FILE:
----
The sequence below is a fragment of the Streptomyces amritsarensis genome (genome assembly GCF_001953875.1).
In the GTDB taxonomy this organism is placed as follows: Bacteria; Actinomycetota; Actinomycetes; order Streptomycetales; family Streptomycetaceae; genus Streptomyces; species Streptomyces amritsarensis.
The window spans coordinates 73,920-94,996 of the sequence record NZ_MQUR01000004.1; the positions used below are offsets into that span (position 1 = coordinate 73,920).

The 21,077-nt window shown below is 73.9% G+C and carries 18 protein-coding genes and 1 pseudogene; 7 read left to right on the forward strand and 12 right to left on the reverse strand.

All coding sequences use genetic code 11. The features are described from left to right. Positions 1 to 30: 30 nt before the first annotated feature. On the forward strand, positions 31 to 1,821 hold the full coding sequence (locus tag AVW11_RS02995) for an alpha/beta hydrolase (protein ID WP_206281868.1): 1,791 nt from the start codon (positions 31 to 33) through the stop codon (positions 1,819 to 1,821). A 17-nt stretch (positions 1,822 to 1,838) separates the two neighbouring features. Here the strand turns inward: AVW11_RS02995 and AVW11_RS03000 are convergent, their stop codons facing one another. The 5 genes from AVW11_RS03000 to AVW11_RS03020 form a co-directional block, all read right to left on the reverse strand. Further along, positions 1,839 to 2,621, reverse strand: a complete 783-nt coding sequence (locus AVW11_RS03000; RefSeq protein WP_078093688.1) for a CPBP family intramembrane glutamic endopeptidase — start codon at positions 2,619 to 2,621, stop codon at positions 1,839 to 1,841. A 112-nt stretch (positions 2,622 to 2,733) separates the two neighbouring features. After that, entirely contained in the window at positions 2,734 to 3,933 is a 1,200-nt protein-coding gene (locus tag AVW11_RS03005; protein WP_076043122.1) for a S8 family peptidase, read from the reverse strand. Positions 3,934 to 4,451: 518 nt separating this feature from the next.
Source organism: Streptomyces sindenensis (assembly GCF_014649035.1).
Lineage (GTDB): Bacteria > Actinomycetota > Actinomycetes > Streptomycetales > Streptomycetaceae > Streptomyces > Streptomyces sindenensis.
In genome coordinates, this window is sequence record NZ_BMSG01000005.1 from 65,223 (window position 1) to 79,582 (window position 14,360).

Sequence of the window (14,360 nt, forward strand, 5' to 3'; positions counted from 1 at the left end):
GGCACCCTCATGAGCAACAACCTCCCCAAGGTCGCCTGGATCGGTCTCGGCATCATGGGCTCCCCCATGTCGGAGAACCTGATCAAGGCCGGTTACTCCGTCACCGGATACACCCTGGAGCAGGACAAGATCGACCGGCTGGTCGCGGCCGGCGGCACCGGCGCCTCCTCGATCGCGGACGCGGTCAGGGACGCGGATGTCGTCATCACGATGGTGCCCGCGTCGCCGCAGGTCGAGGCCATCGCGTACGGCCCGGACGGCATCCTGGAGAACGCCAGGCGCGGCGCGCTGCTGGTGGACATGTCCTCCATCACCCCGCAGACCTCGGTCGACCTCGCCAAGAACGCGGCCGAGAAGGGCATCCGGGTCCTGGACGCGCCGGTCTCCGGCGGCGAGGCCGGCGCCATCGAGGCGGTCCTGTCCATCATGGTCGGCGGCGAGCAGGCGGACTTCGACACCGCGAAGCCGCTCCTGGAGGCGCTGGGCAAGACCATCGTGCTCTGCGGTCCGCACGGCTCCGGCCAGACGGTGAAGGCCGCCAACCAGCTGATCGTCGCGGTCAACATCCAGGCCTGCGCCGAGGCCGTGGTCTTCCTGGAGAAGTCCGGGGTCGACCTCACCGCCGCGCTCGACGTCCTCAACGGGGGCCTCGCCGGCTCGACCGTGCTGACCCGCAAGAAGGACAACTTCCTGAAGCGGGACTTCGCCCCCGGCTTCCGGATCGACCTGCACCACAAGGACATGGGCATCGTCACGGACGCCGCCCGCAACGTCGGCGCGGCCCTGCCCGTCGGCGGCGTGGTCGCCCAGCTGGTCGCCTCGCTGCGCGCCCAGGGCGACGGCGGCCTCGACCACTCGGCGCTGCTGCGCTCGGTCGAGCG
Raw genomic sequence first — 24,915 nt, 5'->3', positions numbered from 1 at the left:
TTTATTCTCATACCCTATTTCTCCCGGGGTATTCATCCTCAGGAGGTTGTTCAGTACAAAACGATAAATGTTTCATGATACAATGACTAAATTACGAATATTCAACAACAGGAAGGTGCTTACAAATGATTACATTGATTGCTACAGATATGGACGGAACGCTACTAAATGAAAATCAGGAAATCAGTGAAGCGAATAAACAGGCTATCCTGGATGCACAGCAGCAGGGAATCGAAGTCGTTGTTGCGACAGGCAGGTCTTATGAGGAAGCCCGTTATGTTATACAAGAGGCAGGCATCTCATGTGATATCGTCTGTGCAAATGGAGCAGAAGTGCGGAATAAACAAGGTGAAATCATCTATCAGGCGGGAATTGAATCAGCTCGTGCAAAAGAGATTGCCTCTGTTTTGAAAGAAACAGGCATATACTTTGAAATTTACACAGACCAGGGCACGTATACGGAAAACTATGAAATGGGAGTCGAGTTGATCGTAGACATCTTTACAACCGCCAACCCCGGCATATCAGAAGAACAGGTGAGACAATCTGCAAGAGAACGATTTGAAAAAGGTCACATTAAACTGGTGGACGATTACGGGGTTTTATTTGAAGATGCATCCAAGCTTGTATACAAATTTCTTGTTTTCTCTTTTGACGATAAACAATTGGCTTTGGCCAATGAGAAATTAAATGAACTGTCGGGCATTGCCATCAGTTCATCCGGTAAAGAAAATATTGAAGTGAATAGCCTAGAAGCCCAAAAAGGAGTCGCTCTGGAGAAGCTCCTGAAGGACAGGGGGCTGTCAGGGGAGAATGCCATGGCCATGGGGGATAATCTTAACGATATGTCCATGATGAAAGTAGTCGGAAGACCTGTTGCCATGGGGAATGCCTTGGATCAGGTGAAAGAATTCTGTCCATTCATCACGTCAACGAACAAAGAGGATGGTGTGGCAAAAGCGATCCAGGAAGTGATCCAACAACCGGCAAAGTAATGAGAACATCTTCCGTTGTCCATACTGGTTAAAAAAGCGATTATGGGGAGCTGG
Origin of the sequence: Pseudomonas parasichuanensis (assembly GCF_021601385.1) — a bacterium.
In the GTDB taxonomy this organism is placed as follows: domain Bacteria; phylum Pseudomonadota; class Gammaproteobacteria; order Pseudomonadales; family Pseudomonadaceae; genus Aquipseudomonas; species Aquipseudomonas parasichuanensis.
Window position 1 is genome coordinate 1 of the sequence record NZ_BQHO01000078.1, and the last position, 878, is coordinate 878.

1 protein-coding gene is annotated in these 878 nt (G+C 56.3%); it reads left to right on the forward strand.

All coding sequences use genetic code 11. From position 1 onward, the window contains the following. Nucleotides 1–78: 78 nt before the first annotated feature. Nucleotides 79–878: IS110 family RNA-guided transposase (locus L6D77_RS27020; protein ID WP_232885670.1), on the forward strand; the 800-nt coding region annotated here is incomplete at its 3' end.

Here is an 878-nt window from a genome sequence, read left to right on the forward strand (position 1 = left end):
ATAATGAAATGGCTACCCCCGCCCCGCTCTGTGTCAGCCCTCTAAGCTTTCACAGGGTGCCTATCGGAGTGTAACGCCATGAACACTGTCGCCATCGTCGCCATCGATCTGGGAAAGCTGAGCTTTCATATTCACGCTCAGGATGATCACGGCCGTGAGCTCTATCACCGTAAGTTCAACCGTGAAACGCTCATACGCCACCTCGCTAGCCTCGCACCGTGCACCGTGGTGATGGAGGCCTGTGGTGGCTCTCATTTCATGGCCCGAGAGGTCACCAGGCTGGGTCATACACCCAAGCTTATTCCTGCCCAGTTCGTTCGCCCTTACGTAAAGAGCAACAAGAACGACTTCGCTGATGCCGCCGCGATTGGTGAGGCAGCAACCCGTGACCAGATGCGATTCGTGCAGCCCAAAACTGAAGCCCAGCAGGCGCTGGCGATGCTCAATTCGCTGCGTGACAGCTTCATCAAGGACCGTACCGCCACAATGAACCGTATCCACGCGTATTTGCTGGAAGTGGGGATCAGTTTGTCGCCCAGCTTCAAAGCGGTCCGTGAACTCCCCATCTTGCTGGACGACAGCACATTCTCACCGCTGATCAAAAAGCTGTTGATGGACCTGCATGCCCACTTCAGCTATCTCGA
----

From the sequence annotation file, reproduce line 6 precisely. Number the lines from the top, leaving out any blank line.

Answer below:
Source organism: Streptomyces sindenensis (assembly GCF_014649035.1).